parking benefits, and to make sure that union members are paid for any
money they lost. He or she could order the company to turn over pension
and other records requested by the Guild.
Q: When will that
A: Probably not soon. The hearing won't be held for nearly four months;
the hearing could take some time, as will the period the judge will need
to receive briefs and study transcripts then write the decision.
Q: What else could
delay the process?
A: The company could appeal to the five-member NLRB in Washington, which
often assigns such matters to three of its members. That will take time,
and of course, the board could rule against the government and the Guild.
After that, there can be appeals to the federal courts: first to the U.S.
Court of Appeals and secondly to the Supreme Court.
Q: What could shorten
A: The company could stop stalling and settle the contract. A
contract deal would result in the Guild and the government dropping most
of the charges.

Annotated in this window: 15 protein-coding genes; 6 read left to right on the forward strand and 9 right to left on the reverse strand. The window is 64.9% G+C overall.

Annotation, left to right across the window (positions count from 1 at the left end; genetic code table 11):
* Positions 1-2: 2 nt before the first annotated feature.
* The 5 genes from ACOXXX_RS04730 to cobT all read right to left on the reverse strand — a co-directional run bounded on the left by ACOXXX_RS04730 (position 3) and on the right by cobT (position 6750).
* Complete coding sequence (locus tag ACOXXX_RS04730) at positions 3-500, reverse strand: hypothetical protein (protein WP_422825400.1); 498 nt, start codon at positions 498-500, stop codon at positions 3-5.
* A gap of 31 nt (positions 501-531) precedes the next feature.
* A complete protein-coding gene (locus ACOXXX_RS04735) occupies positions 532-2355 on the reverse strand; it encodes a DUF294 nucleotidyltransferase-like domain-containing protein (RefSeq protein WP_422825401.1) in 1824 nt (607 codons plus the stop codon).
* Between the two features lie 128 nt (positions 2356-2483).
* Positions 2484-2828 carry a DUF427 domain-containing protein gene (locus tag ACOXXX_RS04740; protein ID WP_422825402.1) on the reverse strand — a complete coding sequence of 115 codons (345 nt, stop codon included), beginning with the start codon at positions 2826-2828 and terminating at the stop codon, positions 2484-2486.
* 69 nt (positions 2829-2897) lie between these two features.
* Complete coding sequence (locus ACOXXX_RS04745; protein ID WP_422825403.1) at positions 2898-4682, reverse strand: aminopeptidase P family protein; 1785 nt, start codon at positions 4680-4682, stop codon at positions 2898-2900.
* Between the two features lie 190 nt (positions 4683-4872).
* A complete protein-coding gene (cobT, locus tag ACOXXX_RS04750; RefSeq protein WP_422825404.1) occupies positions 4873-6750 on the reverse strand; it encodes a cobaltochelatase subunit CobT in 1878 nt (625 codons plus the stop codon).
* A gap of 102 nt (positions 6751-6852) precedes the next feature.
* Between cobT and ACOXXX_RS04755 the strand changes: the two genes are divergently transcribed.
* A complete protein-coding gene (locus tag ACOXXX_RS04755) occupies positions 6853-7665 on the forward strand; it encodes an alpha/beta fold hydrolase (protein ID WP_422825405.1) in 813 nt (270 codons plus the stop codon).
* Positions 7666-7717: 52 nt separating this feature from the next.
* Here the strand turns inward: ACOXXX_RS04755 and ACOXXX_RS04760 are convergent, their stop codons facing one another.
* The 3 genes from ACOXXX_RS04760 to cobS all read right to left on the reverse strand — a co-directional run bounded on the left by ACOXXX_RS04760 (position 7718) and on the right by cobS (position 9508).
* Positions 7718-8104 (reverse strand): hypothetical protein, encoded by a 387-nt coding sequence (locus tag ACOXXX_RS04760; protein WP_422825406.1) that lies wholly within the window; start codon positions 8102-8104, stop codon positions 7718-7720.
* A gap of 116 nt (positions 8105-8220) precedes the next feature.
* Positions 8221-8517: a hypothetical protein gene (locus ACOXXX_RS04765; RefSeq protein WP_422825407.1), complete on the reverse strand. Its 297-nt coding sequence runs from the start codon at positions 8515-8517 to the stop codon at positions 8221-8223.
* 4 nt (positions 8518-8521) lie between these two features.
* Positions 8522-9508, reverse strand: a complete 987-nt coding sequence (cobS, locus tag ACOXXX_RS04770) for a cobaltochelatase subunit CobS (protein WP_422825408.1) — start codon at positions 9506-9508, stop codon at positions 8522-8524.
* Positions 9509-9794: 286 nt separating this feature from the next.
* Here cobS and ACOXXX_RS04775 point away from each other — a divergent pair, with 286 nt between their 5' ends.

Q: Have settlement
talks taken place?
A: Yes. The NLRB, when it got ready to lodge formal charges, approached
the union and the company, to see if the differences could be settled.
The union also asked if the overall contract could be settled. The NLRB
had off-the-record discussions separately with the company and with the
union. Company and union lawyers also met privately. No agreement was
Q: Is there any other
result from the charges?
A: Possibly. If the Guild membership voted to strike on the basis
of the unfair labor practices, the company could be barred from hiring
permanent replacement workers. Thus, union members would be guaranteed
their jobs when a walkout ended. In a purely "economic" strike,
the company is allowed to hire permanent replacements, and strikers must
wait for job openings to return to work.
Q: Is the
Guild contemplating other charges?
A: Yes. The union has filed two more sets of charges, alleging
further examples of law breaking on the company's part. These matters
are under investigation by the Boston officials of the NLRB.
Copyright © 2000 The Providence Newspaper Guild
TNG/CWA Local 31041
270 Westmister St., Providence, Rhode Island 02903
401-421-9466 | Fax: 401-421-9495